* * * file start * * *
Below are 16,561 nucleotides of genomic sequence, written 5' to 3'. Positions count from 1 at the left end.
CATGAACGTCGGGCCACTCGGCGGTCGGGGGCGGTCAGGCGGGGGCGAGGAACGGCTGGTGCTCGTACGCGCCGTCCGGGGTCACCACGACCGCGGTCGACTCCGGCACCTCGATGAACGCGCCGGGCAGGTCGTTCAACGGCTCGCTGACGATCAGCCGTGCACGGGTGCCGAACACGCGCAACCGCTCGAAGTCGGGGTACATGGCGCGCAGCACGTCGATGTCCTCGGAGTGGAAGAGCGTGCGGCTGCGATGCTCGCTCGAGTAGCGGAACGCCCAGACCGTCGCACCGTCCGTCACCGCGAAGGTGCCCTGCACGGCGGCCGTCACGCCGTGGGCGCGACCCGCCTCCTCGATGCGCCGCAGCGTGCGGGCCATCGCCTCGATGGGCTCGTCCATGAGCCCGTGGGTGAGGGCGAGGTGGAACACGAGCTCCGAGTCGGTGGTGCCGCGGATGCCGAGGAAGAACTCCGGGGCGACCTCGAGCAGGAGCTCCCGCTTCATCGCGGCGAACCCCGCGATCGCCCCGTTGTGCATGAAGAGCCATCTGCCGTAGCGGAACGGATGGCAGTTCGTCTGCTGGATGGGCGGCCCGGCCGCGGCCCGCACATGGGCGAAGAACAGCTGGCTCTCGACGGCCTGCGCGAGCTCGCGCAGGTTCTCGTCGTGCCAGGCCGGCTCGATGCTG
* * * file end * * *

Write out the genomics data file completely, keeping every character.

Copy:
Below are 16,561 nucleotides of genomic sequence, written 5' to 3'. Positions count from 1 at the left end.
CATGAACGTCGGGCCACTCGGCGGTCGGGGGCGGTCAGGCGGGGGCGAGGAACGGCTGGTGCTCGTACGCGCCGTCCGGGGTCACCACGACCGCGGTCGACTCCGGCACCTCGATGAACGCGCCGGGCAGGTCGTTCAACGGCTCGCTGACGATCAGCCGTGCACGGGTGCCGAACACGCGCAACCGCTCGAAGTCGGGGTACATGGCGCGCAGCACGTCGATGTCCTCGGAGTGGAAGAGCGTGCGGCTGCGATGCTCGCTCGAGTAGCGGAACGCCCAGACCGTCGCACCGTCCGTCACCGCGAAGGTGCCCTGCACGGCGGCCGTCACGCCGTGGGCGCGACCCGCCTCCTCGATGCGCCGCAGCGTGCGGGCCATCGCCTCGATGGGCTCGTCCATGAGCCCGTGGGTGAGGGCGAGGTGGAACACGAGCTCCGAGTCGGTGGTGCCGCGGATGCCGAGGAAGAACTCCGGGGCGACCTCGAGCAGGAGCTCCCGCTTCATCGCGGCGAACCCCGCGATCGCCCCGTTGTGCATGAAGAGCCATCTGCCGTAGCGGAACGGATGGCAGTTCGTCTGCTGGATGGGCGGCCCGGCCGCGGCCCGCACATGGGCGAAGAACAGCTGGCTCTCGACGGCCTGCGCGAGCTCGCGCAGGTTCTCGTCGTGCCAGGCCGGCTCGATGCTG